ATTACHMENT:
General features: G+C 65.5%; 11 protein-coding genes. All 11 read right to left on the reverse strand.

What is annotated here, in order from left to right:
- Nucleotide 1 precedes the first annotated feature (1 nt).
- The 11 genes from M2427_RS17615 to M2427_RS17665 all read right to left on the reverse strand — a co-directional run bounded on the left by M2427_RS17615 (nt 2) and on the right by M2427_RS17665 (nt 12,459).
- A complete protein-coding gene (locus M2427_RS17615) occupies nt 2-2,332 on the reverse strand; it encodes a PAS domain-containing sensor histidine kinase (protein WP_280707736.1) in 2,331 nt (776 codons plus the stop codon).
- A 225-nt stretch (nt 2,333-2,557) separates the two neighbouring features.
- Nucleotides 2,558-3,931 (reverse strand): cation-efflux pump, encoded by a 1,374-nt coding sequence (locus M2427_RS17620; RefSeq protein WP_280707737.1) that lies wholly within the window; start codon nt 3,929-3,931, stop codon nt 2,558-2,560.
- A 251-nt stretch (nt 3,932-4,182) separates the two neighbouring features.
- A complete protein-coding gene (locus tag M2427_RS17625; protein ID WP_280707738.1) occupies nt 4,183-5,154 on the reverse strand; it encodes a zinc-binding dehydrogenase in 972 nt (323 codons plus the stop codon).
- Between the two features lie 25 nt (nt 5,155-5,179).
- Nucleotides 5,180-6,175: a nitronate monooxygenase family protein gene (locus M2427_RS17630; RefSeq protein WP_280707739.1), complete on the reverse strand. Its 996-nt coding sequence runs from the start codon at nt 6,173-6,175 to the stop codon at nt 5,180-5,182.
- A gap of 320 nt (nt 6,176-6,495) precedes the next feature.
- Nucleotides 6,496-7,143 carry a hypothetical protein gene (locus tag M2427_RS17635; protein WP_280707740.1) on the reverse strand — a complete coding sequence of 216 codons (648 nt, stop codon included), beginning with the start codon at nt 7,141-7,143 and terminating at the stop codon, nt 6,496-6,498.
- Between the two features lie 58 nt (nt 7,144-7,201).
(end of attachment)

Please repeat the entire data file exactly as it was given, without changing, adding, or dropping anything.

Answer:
General features: G+C 65.5%; 11 protein-coding genes. All 11 read right to left on the reverse strand.

What is annotated here, in order from left to right:
- Nucleotide 1 precedes the first annotated feature (1 nt).
- The 11 genes from M2427_RS17615 to M2427_RS17665 all read right to left on the reverse strand — a co-directional run bounded on the left by M2427_RS17615 (nt 2) and on the right by M2427_RS17665 (nt 12,459).
- A complete protein-coding gene (locus M2427_RS17615) occupies nt 2-2,332 on the reverse strand; it encodes a PAS domain-containing sensor histidine kinase (protein WP_280707736.1) in 2,331 nt (776 codons plus the stop codon).
- A 225-nt stretch (nt 2,333-2,557) separates the two neighbouring features.
- Nucleotides 2,558-3,931 (reverse strand): cation-efflux pump, encoded by a 1,374-nt coding sequence (locus M2427_RS17620; RefSeq protein WP_280707737.1) that lies wholly within the window; start codon nt 3,929-3,931, stop codon nt 2,558-2,560.
- A 251-nt stretch (nt 3,932-4,182) separates the two neighbouring features.
- A complete protein-coding gene (locus tag M2427_RS17625; protein ID WP_280707738.1) occupies nt 4,183-5,154 on the reverse strand; it encodes a zinc-binding dehydrogenase in 972 nt (323 codons plus the stop codon).
- Between the two features lie 25 nt (nt 5,155-5,179).
- Nucleotides 5,180-6,175: a nitronate monooxygenase family protein gene (locus M2427_RS17630; RefSeq protein WP_280707739.1), complete on the reverse strand. Its 996-nt coding sequence runs from the start codon at nt 6,173-6,175 to the stop codon at nt 5,180-5,182.
- A gap of 320 nt (nt 6,176-6,495) precedes the next feature.
- Nucleotides 6,496-7,143 carry a hypothetical protein gene (locus tag M2427_RS17635; protein WP_280707740.1) on the reverse strand — a complete coding sequence of 216 codons (648 nt, stop codon included), beginning with the start codon at nt 7,141-7,143 and terminating at the stop codon, nt 6,496-6,498.
- Between the two features lie 58 nt (nt 7,144-7,201).